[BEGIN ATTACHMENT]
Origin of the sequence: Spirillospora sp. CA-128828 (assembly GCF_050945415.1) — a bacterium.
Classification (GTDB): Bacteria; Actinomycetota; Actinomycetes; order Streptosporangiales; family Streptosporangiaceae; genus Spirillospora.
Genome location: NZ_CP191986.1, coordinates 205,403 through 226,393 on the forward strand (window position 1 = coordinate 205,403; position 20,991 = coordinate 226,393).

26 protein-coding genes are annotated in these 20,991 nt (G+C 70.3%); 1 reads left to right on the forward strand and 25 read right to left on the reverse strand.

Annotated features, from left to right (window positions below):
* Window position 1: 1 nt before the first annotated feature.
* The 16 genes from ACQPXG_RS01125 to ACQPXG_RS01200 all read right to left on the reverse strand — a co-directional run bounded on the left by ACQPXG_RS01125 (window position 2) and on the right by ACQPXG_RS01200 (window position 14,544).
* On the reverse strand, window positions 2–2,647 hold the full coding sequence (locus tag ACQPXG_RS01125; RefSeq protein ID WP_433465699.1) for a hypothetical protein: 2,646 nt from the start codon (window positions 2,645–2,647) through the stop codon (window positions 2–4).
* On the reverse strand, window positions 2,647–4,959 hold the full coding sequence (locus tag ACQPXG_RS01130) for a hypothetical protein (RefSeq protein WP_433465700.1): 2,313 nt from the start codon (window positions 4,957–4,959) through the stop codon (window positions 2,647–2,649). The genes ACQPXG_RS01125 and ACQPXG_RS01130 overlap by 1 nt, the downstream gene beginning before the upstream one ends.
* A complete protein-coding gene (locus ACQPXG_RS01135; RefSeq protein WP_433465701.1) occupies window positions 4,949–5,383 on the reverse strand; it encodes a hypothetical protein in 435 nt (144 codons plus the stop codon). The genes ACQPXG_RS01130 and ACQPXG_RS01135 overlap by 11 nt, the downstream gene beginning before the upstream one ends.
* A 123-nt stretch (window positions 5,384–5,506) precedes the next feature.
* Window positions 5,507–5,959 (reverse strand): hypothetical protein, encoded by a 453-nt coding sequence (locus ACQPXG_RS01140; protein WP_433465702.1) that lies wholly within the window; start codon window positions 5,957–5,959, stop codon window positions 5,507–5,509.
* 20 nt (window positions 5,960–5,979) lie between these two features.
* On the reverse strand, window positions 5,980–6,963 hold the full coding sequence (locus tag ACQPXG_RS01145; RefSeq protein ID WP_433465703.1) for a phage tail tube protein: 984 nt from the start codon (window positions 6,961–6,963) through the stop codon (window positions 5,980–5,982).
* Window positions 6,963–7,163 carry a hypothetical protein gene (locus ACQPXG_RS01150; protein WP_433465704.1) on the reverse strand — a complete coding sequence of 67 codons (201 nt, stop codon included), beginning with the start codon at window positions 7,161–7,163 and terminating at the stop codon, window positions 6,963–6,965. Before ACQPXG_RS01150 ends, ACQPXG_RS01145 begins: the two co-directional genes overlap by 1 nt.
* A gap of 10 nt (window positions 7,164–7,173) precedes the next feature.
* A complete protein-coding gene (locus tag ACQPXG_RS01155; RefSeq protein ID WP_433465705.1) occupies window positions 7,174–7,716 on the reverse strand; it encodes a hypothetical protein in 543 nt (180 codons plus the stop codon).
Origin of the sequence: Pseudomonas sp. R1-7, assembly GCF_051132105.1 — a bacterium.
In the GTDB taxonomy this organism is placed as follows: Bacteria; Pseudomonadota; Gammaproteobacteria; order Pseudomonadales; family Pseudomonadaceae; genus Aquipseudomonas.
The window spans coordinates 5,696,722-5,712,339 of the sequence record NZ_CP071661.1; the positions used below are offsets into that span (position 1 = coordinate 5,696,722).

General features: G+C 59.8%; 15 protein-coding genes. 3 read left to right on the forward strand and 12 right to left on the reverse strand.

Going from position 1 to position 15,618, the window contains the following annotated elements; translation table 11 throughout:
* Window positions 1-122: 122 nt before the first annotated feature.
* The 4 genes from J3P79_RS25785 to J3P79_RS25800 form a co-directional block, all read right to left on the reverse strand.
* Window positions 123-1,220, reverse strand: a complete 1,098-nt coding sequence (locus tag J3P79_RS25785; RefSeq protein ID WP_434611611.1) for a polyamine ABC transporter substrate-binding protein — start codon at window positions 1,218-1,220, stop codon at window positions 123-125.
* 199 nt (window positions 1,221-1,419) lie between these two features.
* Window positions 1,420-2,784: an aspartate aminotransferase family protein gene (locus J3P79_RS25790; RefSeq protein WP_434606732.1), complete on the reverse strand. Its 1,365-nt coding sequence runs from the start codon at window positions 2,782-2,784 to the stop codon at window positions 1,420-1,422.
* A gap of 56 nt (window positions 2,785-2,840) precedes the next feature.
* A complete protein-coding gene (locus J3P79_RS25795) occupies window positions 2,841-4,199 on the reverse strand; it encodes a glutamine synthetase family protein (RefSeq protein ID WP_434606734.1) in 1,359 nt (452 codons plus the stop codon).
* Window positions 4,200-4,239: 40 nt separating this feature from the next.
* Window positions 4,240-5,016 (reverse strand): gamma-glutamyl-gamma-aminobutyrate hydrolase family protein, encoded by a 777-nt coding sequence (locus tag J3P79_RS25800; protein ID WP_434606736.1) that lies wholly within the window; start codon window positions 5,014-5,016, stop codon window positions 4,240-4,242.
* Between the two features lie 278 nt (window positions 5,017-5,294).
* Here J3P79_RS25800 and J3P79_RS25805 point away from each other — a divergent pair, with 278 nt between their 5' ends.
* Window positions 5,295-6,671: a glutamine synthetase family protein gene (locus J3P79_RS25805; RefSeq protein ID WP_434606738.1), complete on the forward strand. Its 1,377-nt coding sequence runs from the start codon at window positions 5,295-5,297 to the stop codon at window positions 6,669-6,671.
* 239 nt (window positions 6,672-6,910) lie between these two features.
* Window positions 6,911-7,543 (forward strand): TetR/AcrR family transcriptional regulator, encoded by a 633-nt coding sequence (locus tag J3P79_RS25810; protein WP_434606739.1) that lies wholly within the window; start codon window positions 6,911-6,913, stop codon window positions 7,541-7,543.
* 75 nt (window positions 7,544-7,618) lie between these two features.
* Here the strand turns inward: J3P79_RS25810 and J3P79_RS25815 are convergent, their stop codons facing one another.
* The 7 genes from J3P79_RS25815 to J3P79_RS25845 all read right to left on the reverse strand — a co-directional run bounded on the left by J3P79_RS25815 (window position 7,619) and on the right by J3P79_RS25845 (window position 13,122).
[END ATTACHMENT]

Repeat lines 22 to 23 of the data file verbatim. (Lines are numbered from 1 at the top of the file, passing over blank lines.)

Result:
Going from position 1 to position 15,618, the window contains the following annotated elements; translation table 11 throughout:
* Window positions 1-122: 122 nt before the first annotated feature.